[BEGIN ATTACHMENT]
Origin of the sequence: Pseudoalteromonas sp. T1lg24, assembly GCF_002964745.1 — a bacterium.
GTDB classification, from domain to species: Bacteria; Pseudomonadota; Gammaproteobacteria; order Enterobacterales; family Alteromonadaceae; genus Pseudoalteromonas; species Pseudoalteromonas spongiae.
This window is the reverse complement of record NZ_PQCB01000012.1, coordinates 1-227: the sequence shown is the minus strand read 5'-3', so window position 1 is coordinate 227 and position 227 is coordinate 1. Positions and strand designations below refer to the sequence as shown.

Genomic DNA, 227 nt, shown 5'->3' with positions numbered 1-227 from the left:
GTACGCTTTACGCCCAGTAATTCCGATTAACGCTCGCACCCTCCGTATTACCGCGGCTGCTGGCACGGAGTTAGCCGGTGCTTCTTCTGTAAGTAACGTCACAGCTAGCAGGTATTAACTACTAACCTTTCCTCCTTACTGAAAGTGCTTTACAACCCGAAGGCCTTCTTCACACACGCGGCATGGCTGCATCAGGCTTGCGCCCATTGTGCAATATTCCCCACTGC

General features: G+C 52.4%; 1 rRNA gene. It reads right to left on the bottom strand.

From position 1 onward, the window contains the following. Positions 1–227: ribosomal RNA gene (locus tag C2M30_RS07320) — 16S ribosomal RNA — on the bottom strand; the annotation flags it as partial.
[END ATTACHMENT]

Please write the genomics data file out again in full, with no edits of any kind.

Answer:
Origin of the sequence: Pseudoalteromonas sp. T1lg24, assembly GCF_002964745.1 — a bacterium.
GTDB classification, from domain to species: Bacteria; Pseudomonadota; Gammaproteobacteria; order Enterobacterales; family Alteromonadaceae; genus Pseudoalteromonas; species Pseudoalteromonas spongiae.
This window is the reverse complement of record NZ_PQCB01000012.1, coordinates 1-227: the sequence shown is the minus strand read 5'-3', so window position 1 is coordinate 227 and position 227 is coordinate 1. Positions and strand designations below refer to the sequence as shown.

Genomic DNA, 227 nt, shown 5'->3' with positions numbered 1-227 from the left:
GTACGCTTTACGCCCAGTAATTCCGATTAACGCTCGCACCCTCCGTATTACCGCGGCTGCTGGCACGGAGTTAGCCGGTGCTTCTTCTGTAAGTAACGTCACAGCTAGCAGGTATTAACTACTAACCTTTCCTCCTTACTGAAAGTGCTTTACAACCCGAAGGCCTTCTTCACACACGCGGCATGGCTGCATCAGGCTTGCGCCCATTGTGCAATATTCCCCACTGC

General features: G+C 52.4%; 1 rRNA gene. It reads right to left on the bottom strand.

From position 1 onward, the window contains the following. Positions 1–227: ribosomal RNA gene (locus tag C2M30_RS07320) — 16S ribosomal RNA — on the bottom strand; the annotation flags it as partial.